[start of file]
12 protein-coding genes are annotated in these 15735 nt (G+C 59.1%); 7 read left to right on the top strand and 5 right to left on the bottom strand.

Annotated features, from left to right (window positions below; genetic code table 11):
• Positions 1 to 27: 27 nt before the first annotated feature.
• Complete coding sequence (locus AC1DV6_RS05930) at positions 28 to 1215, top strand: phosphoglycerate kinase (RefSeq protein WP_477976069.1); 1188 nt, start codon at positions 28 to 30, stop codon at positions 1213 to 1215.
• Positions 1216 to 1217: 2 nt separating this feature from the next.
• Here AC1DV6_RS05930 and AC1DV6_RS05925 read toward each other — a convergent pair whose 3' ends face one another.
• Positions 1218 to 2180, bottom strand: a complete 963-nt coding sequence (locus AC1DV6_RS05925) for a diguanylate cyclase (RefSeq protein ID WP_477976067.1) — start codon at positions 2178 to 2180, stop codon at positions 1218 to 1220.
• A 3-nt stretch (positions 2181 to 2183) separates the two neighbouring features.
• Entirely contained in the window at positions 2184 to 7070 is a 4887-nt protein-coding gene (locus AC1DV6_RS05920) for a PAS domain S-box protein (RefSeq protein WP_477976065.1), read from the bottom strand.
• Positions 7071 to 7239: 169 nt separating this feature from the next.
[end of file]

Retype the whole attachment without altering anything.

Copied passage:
12 protein-coding genes are annotated in these 15735 nt (G+C 59.1%); 7 read left to right on the top strand and 5 right to left on the bottom strand.

Annotated features, from left to right (window positions below; genetic code table 11):
• Positions 1 to 27: 27 nt before the first annotated feature.
• Complete coding sequence (locus AC1DV6_RS05930) at positions 28 to 1215, top strand: phosphoglycerate kinase (RefSeq protein WP_477976069.1); 1188 nt, start codon at positions 28 to 30, stop codon at positions 1213 to 1215.
• Positions 1216 to 1217: 2 nt separating this feature from the next.
• Here AC1DV6_RS05930 and AC1DV6_RS05925 read toward each other — a convergent pair whose 3' ends face one another.
• Positions 1218 to 2180, bottom strand: a complete 963-nt coding sequence (locus AC1DV6_RS05925) for a diguanylate cyclase (RefSeq protein ID WP_477976067.1) — start codon at positions 2178 to 2180, stop codon at positions 1218 to 1220.
• A 3-nt stretch (positions 2181 to 2183) separates the two neighbouring features.
• Entirely contained in the window at positions 2184 to 7070 is a 4887-nt protein-coding gene (locus AC1DV6_RS05920) for a PAS domain S-box protein (RefSeq protein WP_477976065.1), read from the bottom strand.
• Positions 7071 to 7239: 169 nt separating this feature from the next.